As a little girl, when I visited my grandmother – my father’s mother – I played with the ark. I lined up the animals, two by two, and boarded them safely. I imagined the falling rain. The rising floodwaters. The ark tossing and turning on the churning sea. The screaming and crying people Noah left behind, pounding the gangway door, begging to be let on.
Okay, I’m just kidding about that last sentence, but this part is true: I was a very impressionable child. To this day, I remember clearly a coloring book illustration that depicted the terrified men and women Noah didn’t allow on the ark. And I was supposed to do what? Color it with my crayons? Colorize their terror? That illustration haunted me.
Can you share something about the character of Naamah, Noah’s wife?
One day, I found that my imagination turned to Noah’s wife.
In the King James Version of Genesis, we’re told Noah was a just man, full of grace.
I didn't intend to lie about WHEN I was going to announce the winner of debut author Shannon Wiersbitzky'swww.shannonwiersbitzky.com first novel, the summer of hammers and angels for middle grade readers, but, alas, that's the way it turned out. Sometimes, LIFE makes other plans for us, and I'm sure you are all well-versed in sudden interruptions that delay your best laid plans and goals. But I'm here now, and eager to ANNOUNCE the LUCKY WINNER!
First, I wanted to share a terrific review of the summer of hammers and angels from KIRKUS:
THE SUMMER OF HAMMERS AND ANGELS Author: Wiersbitzky, Shannon Publisher: namelos Angels in the form of members of the First Congregational Church of Christ come to Delia Burns' rescue after lightning strikes her house, leaving her mother in a coma and Delia trying to do the long list of repairs left by the inspector who has condemned her home.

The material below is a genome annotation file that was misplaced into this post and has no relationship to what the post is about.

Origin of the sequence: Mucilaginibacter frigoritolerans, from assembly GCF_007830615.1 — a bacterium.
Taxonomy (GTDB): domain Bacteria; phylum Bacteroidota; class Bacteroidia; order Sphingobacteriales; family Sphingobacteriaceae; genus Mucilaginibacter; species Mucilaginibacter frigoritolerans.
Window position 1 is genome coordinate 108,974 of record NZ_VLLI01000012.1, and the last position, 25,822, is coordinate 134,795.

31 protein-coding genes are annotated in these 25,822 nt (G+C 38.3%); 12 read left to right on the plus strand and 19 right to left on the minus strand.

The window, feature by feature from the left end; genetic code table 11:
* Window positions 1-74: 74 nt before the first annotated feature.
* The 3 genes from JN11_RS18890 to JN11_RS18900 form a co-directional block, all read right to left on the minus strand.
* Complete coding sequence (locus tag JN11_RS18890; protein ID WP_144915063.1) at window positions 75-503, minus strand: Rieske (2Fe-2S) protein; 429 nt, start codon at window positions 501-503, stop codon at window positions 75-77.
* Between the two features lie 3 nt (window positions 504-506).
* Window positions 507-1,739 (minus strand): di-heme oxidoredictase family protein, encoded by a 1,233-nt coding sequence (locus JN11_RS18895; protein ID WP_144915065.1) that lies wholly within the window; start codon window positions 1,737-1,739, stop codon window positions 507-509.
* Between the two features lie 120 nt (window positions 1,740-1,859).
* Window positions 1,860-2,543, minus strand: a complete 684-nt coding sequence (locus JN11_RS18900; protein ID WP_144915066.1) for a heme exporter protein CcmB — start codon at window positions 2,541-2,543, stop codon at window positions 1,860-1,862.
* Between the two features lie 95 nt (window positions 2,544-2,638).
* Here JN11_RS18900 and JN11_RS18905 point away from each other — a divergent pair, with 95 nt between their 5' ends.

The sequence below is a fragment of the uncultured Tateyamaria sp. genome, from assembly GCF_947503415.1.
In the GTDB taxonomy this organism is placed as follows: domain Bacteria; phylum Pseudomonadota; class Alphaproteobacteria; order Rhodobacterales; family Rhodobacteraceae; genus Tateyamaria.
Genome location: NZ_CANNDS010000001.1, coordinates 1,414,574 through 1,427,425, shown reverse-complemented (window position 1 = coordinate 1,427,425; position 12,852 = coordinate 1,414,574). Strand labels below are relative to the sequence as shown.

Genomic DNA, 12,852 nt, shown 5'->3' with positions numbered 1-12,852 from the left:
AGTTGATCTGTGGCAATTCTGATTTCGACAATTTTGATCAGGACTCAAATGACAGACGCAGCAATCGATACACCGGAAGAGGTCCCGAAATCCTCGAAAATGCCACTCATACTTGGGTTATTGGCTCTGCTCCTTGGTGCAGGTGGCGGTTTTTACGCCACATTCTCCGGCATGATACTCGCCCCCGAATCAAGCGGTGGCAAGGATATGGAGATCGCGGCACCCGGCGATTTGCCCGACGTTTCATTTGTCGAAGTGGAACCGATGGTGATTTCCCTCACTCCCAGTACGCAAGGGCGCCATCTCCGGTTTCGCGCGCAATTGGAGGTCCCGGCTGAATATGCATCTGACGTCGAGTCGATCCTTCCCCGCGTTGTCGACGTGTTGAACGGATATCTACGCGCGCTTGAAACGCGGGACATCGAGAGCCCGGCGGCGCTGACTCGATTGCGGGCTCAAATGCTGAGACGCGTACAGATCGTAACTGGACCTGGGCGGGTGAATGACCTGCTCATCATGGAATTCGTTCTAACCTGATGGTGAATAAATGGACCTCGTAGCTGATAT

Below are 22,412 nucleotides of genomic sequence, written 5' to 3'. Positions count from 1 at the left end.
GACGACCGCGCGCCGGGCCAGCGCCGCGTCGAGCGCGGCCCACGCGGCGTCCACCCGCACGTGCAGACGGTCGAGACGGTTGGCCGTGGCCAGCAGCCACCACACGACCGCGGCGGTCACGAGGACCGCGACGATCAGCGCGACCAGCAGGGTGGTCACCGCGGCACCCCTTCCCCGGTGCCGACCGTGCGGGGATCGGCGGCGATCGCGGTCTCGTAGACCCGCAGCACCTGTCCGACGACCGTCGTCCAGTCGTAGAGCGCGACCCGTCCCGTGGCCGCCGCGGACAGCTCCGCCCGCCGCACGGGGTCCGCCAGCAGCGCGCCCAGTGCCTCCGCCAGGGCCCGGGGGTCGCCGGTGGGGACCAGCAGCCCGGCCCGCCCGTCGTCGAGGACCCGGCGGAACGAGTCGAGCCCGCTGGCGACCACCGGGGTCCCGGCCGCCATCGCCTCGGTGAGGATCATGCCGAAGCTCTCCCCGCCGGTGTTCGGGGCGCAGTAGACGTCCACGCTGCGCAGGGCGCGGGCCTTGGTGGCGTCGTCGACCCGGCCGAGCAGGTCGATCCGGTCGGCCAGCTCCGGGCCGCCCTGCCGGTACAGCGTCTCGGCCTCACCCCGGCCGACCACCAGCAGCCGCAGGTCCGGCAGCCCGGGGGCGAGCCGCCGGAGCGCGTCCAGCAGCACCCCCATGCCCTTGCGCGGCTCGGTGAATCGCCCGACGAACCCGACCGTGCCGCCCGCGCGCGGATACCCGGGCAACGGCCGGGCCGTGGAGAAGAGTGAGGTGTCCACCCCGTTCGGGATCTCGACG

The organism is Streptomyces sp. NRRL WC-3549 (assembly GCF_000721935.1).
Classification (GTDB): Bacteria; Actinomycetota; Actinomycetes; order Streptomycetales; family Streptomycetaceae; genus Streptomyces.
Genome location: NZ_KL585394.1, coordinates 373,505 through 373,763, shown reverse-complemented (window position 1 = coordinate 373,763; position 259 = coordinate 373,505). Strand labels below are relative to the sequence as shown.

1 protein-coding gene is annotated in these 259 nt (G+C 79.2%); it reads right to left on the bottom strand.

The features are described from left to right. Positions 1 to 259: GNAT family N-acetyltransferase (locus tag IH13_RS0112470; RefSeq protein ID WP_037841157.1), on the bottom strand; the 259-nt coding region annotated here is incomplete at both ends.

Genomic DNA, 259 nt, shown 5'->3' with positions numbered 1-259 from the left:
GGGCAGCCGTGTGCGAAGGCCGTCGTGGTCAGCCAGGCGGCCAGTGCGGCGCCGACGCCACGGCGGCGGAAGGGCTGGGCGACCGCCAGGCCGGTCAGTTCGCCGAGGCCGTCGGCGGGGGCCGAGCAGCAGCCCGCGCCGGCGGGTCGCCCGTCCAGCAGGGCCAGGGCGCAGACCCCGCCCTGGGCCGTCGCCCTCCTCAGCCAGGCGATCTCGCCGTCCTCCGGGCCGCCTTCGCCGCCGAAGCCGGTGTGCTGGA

Set in Tucker's Ferry, W.V., this idealized picture of small-town cooperation recalls a simpler time. There are no electronic devices beyond the television in the corner of her mother's hospital room and no chain stores with computerized inventories. There is also little supervision of the children: hard-working, resourceful Delia, her flighty friend, Mae, and mean Tommy Parker, who turns out to be both helpful and handy with tools. Delia’s age is never given, but the first-person narration reflects her innocence and naïveté. Thanks to summer Bible camp she knows something about religion. She wonders about the efficacy of prayer and the existence of angels. She hasn't gone regularly to church like the Parkers, neighbors who take her in after the lightning strike, but her conversion is swift. After two weeks of porch carpentry, ivy-pulling and screen-mending, she’s ready to ask for help, which arrives in true feel-good fashion.
The heartwarming conclusion is an unlikely miracle, but it is entirely in keeping with the flavor of this nostalgic story, which will leave readers hungry for fried chicken and Coke from glass bottles. (Fiction. 9-13)
---Kirkus Reviews www.kirkusreviews.com * * * * * * * * * * * * * * * * * * * * * * * * * * * * * The LUCKY WINNER of The Summer of Hammers and Angels is: KRISTIN GRAY Congratulations, Kristin. I know you'll give this book a good home!Please e-mail me [claragillowclark(at)gmail(dot)com] with your mailing address, and the book will go out to you asap!
Please take a moment to congratulate Kristin! You, dear reader, may be the lucky winner next time!